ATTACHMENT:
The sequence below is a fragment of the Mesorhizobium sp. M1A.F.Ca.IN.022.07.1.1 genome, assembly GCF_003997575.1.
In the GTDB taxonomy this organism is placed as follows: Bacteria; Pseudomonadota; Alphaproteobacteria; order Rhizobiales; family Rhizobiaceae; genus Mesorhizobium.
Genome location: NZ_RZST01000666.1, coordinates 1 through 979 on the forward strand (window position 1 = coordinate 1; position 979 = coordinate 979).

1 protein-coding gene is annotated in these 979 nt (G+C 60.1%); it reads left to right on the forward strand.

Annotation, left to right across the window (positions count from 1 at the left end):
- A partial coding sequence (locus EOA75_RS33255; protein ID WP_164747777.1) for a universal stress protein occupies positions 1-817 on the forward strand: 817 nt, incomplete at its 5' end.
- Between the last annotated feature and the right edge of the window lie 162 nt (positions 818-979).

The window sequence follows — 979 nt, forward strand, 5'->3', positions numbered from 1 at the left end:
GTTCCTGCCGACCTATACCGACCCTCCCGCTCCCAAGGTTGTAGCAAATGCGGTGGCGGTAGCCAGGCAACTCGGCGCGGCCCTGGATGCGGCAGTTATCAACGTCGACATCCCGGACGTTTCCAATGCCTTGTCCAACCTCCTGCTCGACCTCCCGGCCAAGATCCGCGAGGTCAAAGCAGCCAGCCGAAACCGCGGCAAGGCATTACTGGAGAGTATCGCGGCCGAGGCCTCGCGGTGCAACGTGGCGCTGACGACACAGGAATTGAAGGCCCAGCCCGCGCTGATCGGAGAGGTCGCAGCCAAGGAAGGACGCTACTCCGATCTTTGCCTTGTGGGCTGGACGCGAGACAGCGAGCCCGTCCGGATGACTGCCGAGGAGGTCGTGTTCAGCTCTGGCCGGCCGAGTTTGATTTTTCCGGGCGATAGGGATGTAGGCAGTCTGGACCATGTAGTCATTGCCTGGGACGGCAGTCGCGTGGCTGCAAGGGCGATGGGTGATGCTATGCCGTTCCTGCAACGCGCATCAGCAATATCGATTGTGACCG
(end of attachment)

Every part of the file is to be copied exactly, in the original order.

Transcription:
The sequence below is a fragment of the Mesorhizobium sp. M1A.F.Ca.IN.022.07.1.1 genome, assembly GCF_003997575.1.
In the GTDB taxonomy this organism is placed as follows: Bacteria; Pseudomonadota; Alphaproteobacteria; order Rhizobiales; family Rhizobiaceae; genus Mesorhizobium.
Genome location: NZ_RZST01000666.1, coordinates 1 through 979 on the forward strand (window position 1 = coordinate 1; position 979 = coordinate 979).

1 protein-coding gene is annotated in these 979 nt (G+C 60.1%); it reads left to right on the forward strand.

Annotation, left to right across the window (positions count from 1 at the left end):
- A partial coding sequence (locus EOA75_RS33255; protein ID WP_164747777.1) for a universal stress protein occupies positions 1-817 on the forward strand: 817 nt, incomplete at its 5' end.
- Between the last annotated feature and the right edge of the window lie 162 nt (positions 818-979).

The window sequence follows — 979 nt, forward strand, 5'->3', positions numbered from 1 at the left end:
GTTCCTGCCGACCTATACCGACCCTCCCGCTCCCAAGGTTGTAGCAAATGCGGTGGCGGTAGCCAGGCAACTCGGCGCGGCCCTGGATGCGGCAGTTATCAACGTCGACATCCCGGACGTTTCCAATGCCTTGTCCAACCTCCTGCTCGACCTCCCGGCCAAGATCCGCGAGGTCAAAGCAGCCAGCCGAAACCGCGGCAAGGCATTACTGGAGAGTATCGCGGCCGAGGCCTCGCGGTGCAACGTGGCGCTGACGACACAGGAATTGAAGGCCCAGCCCGCGCTGATCGGAGAGGTCGCAGCCAAGGAAGGACGCTACTCCGATCTTTGCCTTGTGGGCTGGACGCGAGACAGCGAGCCCGTCCGGATGACTGCCGAGGAGGTCGTGTTCAGCTCTGGCCGGCCGAGTTTGATTTTTCCGGGCGATAGGGATGTAGGCAGTCTGGACCATGTAGTCATTGCCTGGGACGGCAGTCGCGTGGCTGCAAGGGCGATGGGTGATGCTATGCCGTTCCTGCAACGCGCATCAGCAATATCGATTGTGACCG